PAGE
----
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Fiduciary Duties Involved in Colorado Businesses; Part I - The Basics

Colorado offers a lifestyle that is attractive to many new businesses, and in recent years, we have seen an influx of residents and start-ups seeking to take advantage of all this state has to offer. But business people—and particularly friends entering into business on a handshake or “back-of-the-napkin” deal—should take care to draft business agreements up front in order to avoid the lawsuits that may ensue when disputes arise down the line. One particular area of concern that often times leads to the break-up of a business is a breach of fiduciary duty. But what is a fiduciary duty and how do you know if you are violating it? This series will first address the basics of fiduciary duties, the sources from which those duties come, and the enforcement of those duties. Then, each subsequent Part will address what those duties entail in relation to a partnership, limited liability company, and corporation.

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Competing with Non-Compete Provisions

You are married to your job. You are what you do. There is truth to the idea that we all identify ourselves with the profession we have chosen. So, what happens when someone tries to limit your ability to do that job? Most often, these limitations are presented in the form of a non-compete clause in a contract. Colorado does not look favorably on restricting competition or a person’s ability to work, and our legislature enacted law that defines very narrow exceptions to the general rule that covenants not to compete are void. Colorado Revised Statute Section 8-2-113 states that a contractual restriction on a person’s ability to perform “skilled or unskilled labor for any employer” is automatically unenforceable unless it falls into one of four categories.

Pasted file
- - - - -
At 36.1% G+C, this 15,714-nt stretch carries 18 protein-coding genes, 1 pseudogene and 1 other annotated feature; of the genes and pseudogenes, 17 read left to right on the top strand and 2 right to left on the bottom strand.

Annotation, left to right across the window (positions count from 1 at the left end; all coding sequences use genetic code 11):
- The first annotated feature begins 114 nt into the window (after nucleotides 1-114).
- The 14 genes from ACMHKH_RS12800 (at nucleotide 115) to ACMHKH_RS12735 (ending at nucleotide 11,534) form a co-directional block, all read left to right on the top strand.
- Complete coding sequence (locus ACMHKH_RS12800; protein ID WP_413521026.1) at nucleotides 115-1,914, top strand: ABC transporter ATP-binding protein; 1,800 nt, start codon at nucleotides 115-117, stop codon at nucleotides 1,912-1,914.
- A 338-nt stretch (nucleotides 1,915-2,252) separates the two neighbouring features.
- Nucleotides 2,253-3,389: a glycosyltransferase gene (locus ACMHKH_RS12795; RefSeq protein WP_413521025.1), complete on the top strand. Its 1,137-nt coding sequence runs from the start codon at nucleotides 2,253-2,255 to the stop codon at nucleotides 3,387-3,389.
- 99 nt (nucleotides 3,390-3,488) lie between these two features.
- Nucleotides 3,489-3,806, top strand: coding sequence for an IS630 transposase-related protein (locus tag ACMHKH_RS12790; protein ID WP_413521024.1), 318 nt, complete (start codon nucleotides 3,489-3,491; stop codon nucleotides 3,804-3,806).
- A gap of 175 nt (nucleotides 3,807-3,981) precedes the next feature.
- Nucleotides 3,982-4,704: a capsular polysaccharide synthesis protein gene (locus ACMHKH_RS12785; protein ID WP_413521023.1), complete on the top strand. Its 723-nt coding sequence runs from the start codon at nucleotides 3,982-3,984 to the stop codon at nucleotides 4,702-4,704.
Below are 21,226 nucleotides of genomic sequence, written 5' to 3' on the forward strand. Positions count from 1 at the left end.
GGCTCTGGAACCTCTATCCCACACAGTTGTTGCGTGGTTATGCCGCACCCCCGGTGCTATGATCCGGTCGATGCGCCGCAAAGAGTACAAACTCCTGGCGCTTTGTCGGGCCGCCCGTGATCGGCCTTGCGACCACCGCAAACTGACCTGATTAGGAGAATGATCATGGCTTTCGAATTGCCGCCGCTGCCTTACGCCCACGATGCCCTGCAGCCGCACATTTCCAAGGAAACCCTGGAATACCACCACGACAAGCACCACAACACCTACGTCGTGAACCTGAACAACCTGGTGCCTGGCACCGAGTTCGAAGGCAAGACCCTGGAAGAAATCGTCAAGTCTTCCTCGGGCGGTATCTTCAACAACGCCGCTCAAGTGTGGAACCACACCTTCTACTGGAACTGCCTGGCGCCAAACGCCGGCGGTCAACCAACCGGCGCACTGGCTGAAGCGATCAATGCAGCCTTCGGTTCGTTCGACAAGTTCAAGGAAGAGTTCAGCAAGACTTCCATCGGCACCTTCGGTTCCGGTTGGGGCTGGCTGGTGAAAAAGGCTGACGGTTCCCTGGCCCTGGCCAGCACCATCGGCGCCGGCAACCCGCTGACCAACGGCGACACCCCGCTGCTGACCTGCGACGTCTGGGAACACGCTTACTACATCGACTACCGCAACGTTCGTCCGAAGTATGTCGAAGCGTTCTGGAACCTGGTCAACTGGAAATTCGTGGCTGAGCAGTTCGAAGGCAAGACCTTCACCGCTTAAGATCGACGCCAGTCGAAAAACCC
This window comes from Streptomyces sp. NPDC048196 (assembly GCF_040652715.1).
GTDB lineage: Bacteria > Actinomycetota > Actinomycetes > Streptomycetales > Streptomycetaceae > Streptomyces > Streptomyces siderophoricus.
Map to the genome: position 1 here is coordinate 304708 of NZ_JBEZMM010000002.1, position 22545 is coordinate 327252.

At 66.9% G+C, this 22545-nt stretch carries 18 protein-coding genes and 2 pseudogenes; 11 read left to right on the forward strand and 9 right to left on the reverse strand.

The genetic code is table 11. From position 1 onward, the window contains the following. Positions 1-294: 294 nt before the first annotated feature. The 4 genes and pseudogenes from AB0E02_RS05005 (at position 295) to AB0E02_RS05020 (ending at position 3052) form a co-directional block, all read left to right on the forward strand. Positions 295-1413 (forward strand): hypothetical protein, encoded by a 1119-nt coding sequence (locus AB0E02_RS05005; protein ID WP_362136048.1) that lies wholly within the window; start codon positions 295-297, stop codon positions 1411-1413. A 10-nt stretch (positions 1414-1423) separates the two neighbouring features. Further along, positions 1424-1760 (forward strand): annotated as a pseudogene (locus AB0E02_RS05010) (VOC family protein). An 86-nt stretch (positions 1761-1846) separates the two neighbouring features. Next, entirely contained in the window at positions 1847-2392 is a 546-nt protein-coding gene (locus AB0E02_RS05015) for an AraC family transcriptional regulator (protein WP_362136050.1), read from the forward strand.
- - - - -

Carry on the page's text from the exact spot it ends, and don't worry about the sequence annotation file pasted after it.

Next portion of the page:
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311 Hits

How to Determine Whether the Economic Loss Rule Bars Your Client’s Tort Claims

(The third in our series of three articles on the Economic Loss Rule in Colorado)

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4522 Hits

Contract Claims that Overlap With Tort Claims in Colorado Likely Bar the Latter

(The second in our series of three articles on the Economic Loss Rule in Colorado)

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1449 Hits

Unique Challenges for Marijuana Businesses

Colorado companies involved in the marijuana business face a unique challenge. While other businesses can protect their brands and identities by filing for a federal trademark with the USPTO, the Lanham Act prohibits businesses in the marijuana industry from receiving trademark protection. That leaves Colorado's cannabis entrepreneurs in a tough spot--if they take the time and spend the money to develop a true brand identity, they have no easy protection from competitors copying their brand identity and passing off fake product as genuine. In the absence of federal trademark protection, Colorado businesses need to take advantage of the limited trademark protection available under state law. Ogborn Mihm, LLP is helping one such business defend its brand identity and trademarks in Boulder District Court.  For more, please visit: http://www.businessden.com/2015/08/12/pot-bb-takes-copyright-fight-to-court/. 

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1186 Hits

Tort or Breach of Contract? Considering The Economic Loss Rule in Colorado

(The first in our series of three articles on the Economic Loss Rule in Colorado)

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4668 Hits
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